Study focuses on water options for Navajo farms

Noel Lyn Smith
Gilbert Harrison Sr., San Juan River Farm Board president and farm board member for the Gadii'ahi-Tokoi Chapter, talks with Joe Ben Jr., a Shiprock Chapter House Farm Board member Tuesday during a meeting between tribal and federal official at the Gadii'ahi-Tokoi Chapter house.

GADII'AHI — Tribal and federal officials talked today about conducting a feasibility study that would develop contingency plans for delivering water to farms on the Navajo Nation.

Pat Page, deputy construction engineer for Four Corners Construction for the U.S. Bureau of Reclamation, said the goal is to develop a range of alternatives for water delivery in case another situation like the Gold King Mine spill restricts irrigation services.

Tribal officials instituted ed water-use restrictions after the Aug. 5 spill released more than 3 million of gallons of heavy metals-laden wastewater into the Animas River and later the San Juan River, which flows through the reservation.

In response, the Shiprock and Tsé Daa K'aan chapters passed resolutions to keep the Hogback Irrigation canal closed after the spill. The Gadii’ahi-Tokoi Chapter resumed irrigation activities after the tribe installed pipelines and water pipes to deliver river water.

Joe Ben Jr., the Farm Board member for Shiprock Chapter talks Tuesday duringa  meeting between tribal and federal officials at the Gadii'ahi-Tokoi Chapter House.

The idea to develop a feasibility study started in November after farm board members submitted a letter to U.S. Department of the Interior Deputy Secretary Mike Connor. The letter also requested financial assistance to complete the study.

Support for the study will be included in the memorandum of understanding Connor and Navajo Nation President Russell Begaye are expected to sign next week in Shiprock.

During today's meeting at the Gadii’ahi-Tokoi Chapter house, ideas were divided and listed under “new infrastructure” and “modify existing infrastructure” headers.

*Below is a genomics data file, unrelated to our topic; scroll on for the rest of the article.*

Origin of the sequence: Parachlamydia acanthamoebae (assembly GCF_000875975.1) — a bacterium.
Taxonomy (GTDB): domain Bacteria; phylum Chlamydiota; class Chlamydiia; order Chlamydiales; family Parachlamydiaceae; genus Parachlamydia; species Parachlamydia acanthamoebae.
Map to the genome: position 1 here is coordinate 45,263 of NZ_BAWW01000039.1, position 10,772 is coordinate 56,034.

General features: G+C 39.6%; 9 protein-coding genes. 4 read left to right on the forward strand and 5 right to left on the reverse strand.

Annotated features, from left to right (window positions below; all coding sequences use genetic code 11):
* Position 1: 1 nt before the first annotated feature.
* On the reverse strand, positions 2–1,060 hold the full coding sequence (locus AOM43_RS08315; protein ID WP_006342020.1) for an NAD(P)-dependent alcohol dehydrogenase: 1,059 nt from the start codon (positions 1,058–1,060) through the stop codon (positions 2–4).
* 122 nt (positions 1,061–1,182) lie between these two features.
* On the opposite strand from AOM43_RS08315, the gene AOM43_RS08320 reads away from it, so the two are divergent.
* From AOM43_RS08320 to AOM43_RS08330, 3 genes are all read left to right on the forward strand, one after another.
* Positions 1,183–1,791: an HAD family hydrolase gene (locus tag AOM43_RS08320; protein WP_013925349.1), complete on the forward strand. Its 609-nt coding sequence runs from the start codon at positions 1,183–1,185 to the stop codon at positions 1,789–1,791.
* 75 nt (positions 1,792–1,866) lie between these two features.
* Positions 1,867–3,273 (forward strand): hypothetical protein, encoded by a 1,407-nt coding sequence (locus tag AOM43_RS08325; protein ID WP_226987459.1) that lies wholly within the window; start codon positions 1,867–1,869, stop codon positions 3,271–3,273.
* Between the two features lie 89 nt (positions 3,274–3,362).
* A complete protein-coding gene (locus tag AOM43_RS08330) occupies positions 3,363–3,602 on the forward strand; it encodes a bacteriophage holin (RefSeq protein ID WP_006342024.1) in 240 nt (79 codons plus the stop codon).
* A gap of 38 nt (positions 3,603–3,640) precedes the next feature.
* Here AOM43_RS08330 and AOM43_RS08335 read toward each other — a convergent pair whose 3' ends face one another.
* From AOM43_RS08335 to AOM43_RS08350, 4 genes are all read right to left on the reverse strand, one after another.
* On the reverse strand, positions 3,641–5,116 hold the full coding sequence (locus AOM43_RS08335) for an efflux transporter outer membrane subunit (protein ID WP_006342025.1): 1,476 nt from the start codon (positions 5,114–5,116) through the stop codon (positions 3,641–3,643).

The suggestions listed under "new infrastructure" include developing water storage to cover up to six months of service and transporting water from the Navajo Indian Irrigation Project to fill a reservoir.

Gilbert Harrison Sr., the farm board member for the Gadii’ahi-Tokoi Chapter, said farmers hope the discussion and feasibility study result in action by federal and tribal officials. He said the six chapters along the river depend on the water for farming activities, and what happens upstream continues to impact farms.

Bureau of Reclamation, Four Corners Construction Office construction engineer Pat Page speaks duringa  meeting between federal and Navajo Nation officials Tuesday at the Gadii'ah Chapter House

Shiprock Chapter Farm Board Member Joe Ben Jr. said the total acres of farmland in Shiprock comprises more than half of the total acres of farms on the Navajo Nation, so any proposed amount of water provided to the chapters under the plan must be examined.

He added the after effects of the mine spill still worry a number of Shiprock farmers, and with that in mind, developing an alternative water source is an idea that should also be examined.

"We cannot have that same source to make a contingency plan. …The source must be fixed," Ben said.

Doug Dockter, assistant construction engineer for the Bureau of Reclamation, said the document remains in the early stages but the end product will be determined and owed by the group.

"This document, I think, will help open doors in the future and help find funding sources," Dockter said.

Noel Lyn Smith covers the Navajo Nation for The Daily Times. She can be reached at 505-564-4636.